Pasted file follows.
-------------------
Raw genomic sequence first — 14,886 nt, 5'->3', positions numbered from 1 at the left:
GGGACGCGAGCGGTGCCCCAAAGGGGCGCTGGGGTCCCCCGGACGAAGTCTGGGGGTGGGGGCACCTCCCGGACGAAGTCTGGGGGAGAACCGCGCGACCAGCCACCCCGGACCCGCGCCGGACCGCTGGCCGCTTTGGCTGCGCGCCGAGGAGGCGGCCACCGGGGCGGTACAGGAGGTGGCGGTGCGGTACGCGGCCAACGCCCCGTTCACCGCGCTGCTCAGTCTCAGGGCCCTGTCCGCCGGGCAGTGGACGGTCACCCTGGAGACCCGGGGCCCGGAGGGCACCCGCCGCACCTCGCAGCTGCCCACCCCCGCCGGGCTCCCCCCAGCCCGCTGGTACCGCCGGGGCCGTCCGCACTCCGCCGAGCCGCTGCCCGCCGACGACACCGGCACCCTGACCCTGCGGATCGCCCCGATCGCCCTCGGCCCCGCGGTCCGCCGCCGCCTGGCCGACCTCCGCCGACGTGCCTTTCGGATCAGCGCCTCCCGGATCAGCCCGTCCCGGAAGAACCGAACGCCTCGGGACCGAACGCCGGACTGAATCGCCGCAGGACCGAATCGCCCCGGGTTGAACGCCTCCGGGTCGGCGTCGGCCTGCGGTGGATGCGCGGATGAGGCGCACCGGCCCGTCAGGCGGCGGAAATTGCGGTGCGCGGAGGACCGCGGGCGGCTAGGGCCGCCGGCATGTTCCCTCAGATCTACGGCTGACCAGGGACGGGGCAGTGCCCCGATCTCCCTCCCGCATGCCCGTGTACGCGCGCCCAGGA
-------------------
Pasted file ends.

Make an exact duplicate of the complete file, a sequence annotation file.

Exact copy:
Raw genomic sequence first — 14,886 nt, 5'->3', positions numbered from 1 at the left:
GGGACGCGAGCGGTGCCCCAAAGGGGCGCTGGGGTCCCCCGGACGAAGTCTGGGGGTGGGGGCACCTCCCGGACGAAGTCTGGGGGAGAACCGCGCGACCAGCCACCCCGGACCCGCGCCGGACCGCTGGCCGCTTTGGCTGCGCGCCGAGGAGGCGGCCACCGGGGCGGTACAGGAGGTGGCGGTGCGGTACGCGGCCAACGCCCCGTTCACCGCGCTGCTCAGTCTCAGGGCCCTGTCCGCCGGGCAGTGGACGGTCACCCTGGAGACCCGGGGCCCGGAGGGCACCCGCCGCACCTCGCAGCTGCCCACCCCCGCCGGGCTCCCCCCAGCCCGCTGGTACCGCCGGGGCCGTCCGCACTCCGCCGAGCCGCTGCCCGCCGACGACACCGGCACCCTGACCCTGCGGATCGCCCCGATCGCCCTCGGCCCCGCGGTCCGCCGCCGCCTGGCCGACCTCCGCCGACGTGCCTTTCGGATCAGCGCCTCCCGGATCAGCCCGTCCCGGAAGAACCGAACGCCTCGGGACCGAACGCCGGACTGAATCGCCGCAGGACCGAATCGCCCCGGGTTGAACGCCTCCGGGTCGGCGTCGGCCTGCGGTGGATGCGCGGATGAGGCGCACCGGCCCGTCAGGCGGCGGAAATTGCGGTGCGCGGAGGACCGCGGGCGGCTAGGGCCGCCGGCATGTTCCCTCAGATCTACGGCTGACCAGGGACGGGGCAGTGCCCCGATCTCCCTCCCGCATGCCCGTGTACGCGCGCCCAGGA